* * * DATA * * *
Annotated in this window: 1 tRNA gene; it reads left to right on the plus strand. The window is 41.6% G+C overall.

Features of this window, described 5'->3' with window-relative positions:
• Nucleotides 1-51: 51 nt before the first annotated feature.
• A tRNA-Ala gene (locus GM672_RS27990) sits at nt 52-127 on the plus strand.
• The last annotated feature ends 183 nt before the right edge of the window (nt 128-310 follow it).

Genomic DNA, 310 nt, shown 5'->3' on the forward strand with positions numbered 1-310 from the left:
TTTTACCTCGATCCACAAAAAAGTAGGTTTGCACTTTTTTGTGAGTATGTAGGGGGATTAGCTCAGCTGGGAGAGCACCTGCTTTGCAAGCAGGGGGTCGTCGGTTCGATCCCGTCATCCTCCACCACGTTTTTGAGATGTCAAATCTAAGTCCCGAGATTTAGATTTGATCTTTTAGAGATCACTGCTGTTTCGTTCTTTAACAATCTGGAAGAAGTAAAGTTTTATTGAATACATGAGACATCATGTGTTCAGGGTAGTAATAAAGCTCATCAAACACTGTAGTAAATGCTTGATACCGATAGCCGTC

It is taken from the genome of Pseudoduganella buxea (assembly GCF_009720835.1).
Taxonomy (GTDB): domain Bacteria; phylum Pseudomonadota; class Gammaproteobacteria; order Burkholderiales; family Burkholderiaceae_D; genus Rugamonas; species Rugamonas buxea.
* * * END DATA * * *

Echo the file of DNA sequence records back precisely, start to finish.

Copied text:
Annotated in this window: 1 tRNA gene; it reads left to right on the plus strand. The window is 41.6% G+C overall.

Features of this window, described 5'->3' with window-relative positions:
• Nucleotides 1-51: 51 nt before the first annotated feature.
• A tRNA-Ala gene (locus GM672_RS27990) sits at nt 52-127 on the plus strand.
• The last annotated feature ends 183 nt before the right edge of the window (nt 128-310 follow it).

Genomic DNA, 310 nt, shown 5'->3' on the forward strand with positions numbered 1-310 from the left:
TTTTACCTCGATCCACAAAAAAGTAGGTTTGCACTTTTTTGTGAGTATGTAGGGGGATTAGCTCAGCTGGGAGAGCACCTGCTTTGCAAGCAGGGGGTCGTCGGTTCGATCCCGTCATCCTCCACCACGTTTTTGAGATGTCAAATCTAAGTCCCGAGATTTAGATTTGATCTTTTAGAGATCACTGCTGTTTCGTTCTTTAACAATCTGGAAGAAGTAAAGTTTTATTGAATACATGAGACATCATGTGTTCAGGGTAGTAATAAAGCTCATCAAACACTGTAGTAAATGCTTGATACCGATAGCCGTC

It is taken from the genome of Pseudoduganella buxea (assembly GCF_009720835.1).
Taxonomy (GTDB): domain Bacteria; phylum Pseudomonadota; class Gammaproteobacteria; order Burkholderiales; family Burkholderiaceae_D; genus Rugamonas; species Rugamonas buxea.